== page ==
Guest post by Ian McHugh

I think a lot of people come at this notion the wrong way – that, in writing, you must kill your darlings. A friend in my writers’ group was talking one day about his long-term novel project in these terms – that he needed to kill this exasperating, enervating darling of his and move on to other things. The rest of us stared at him, aghast. “No!” I cried. “You never kill a story! You just lock it in a trunk like Boxing Helena, then go back and open the lid every few months to see if it’s still alive and willing to be compliant now. Or, if not, whether you can harvest its body parts for something else.”

At the opposite extreme, there are apparently writers who take this as an instruction to violently attack their own prose to eliminate any literary flourishes and who conflate it with the contemporary fashion of expunging all adverbs, adjectives and said bookisms from the English language. (“Every adjective is a parasite sucking the life from a sentence,” is how I’ve heard one proponent of that fad express it.)

There was an article in Overland last year railing against this prose-level darling killing. (Now that you’ll never get my Boxing Helena analogy out of your head, you may be unsurprised to learn that the Overland article’s suggestion of the “novelist as Vladimir Putin” appeals to me: I can enact evil schemes that a Bond villain would be proud of? Ride around with my shirt off and people will tell me I’m sexy? Polar bears will let me win at wrestling? Awesome! But I digress.)

While I agree with that article’s author that some writers need to have a Bex and a little lie down, I think by fighting on the same ground he, too, is missing the forest for the trees – or, rather, missing the story for the words. For the record, I agree that the thrust of Sir Arthur Quiller-Couch’s original injunction applies at a prose level: “Whenever you feel an impulse to perpetrate a piece of exceptionally fine writing, obey it – wholeheartedly – and delete it before sending your manuscript to press. Murder your darlings.” Whenever you’re really pleased with the cleverness of a particular turn of phrase or the soaring beauty of a sentence: beware! You’re probably, firstly, not as clever as you think you are and, moreover, there’s a very good chance that the clever bit doesn’t fit the tone or style of the prose around it and that your moment of self-perceived genius actually disrupts the flow of your story.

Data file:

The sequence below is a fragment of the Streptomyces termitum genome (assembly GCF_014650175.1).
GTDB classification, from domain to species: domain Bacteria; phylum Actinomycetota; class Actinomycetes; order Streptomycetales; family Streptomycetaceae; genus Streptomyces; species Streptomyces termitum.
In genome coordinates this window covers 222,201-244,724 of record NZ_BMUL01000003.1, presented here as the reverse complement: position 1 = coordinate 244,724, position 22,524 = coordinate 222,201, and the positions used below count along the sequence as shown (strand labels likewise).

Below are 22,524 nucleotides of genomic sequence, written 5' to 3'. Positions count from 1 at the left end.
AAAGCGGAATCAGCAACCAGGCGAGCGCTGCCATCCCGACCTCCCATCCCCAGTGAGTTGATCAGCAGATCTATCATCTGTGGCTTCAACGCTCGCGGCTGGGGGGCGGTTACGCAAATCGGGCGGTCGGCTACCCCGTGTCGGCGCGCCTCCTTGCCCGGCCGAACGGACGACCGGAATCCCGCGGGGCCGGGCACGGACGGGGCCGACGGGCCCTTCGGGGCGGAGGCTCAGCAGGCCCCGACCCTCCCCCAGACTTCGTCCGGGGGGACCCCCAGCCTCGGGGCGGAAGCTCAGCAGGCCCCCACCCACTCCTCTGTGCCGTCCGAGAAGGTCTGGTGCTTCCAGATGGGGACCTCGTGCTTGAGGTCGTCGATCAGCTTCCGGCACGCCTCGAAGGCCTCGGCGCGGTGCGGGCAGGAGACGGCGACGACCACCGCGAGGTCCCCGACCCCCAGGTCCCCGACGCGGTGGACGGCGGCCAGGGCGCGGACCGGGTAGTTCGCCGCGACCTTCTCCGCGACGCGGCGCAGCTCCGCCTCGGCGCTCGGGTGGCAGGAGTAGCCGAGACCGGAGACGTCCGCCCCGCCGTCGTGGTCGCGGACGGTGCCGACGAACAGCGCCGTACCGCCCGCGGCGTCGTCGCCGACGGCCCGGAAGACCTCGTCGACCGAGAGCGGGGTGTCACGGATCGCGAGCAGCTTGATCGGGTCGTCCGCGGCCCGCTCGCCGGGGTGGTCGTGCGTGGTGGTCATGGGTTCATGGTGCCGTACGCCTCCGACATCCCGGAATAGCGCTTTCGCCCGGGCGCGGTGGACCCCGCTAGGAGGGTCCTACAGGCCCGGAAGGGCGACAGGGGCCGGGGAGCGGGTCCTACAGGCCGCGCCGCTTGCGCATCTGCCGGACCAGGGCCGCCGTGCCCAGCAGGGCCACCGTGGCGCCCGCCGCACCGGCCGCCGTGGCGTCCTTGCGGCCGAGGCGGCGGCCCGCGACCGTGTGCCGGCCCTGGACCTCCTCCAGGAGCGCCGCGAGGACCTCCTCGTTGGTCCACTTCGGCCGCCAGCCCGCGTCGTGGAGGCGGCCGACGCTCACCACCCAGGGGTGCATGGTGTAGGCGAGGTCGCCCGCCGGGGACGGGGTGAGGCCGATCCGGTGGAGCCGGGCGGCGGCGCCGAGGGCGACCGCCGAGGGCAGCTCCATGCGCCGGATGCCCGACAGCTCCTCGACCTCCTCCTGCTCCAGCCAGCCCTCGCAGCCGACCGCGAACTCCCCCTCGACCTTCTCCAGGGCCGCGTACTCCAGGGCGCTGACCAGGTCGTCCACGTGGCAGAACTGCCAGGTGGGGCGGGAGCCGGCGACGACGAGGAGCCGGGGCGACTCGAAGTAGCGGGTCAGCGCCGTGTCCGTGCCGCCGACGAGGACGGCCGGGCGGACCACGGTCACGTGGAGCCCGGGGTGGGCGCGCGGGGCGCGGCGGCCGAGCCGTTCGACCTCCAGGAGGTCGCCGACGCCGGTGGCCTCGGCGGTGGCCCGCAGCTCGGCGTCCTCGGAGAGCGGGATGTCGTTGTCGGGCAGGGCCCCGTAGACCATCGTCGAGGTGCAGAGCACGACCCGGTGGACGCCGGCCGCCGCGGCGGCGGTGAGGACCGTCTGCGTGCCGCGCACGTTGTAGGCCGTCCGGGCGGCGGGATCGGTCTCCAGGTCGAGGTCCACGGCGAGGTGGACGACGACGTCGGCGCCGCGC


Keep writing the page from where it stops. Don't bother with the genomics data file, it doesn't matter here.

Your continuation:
And that’s the real game: story is what matters. At a story level is where you need to be most wary of your darlings – the scenes, the passages of description, the snappy dialogue, even characters that you love too much. Those are the elements of your story that you need to force yourself to examine most ruthlessly, and those are the elements that it’s hardest for you to see if your story doesn’t need them.

An example: I had a scene in the early drafts of my novel that involved a Wild West-style confrontation in a saloon with a group of ruffians, a hero moment for my future revolutionary leader and which was followed later by the discovery of the sorcerously-murdered bodies of the ruffians, which then started the authorities closing in on the rebels. It was cool, it was awesome. The problem was, it clunked. The first part relied entirely on coincidence, the second part required the rebel conspirators to be egregiously stupid. Over several drafts, I chopped and changed and tried to force my story into all kinds of contortions to excise the coincidence and the stupidity. And then one day, I laid my story out (again!) against an act structure and realised that: (1) these scenes weren’t among the key plot points and (2) weren’t at all necessary to traverse said plot points. This particular darling had to go.

It’s not always the case that you have to kill your darlings. Sometimes you get to keep them, and they can be a glorious high note that raises the story around them. But you do have to look seriously and dispassionately at whether they deserve to live. The story is everything. Anything that isn’t serving the story, no matter how much you love it, has to go.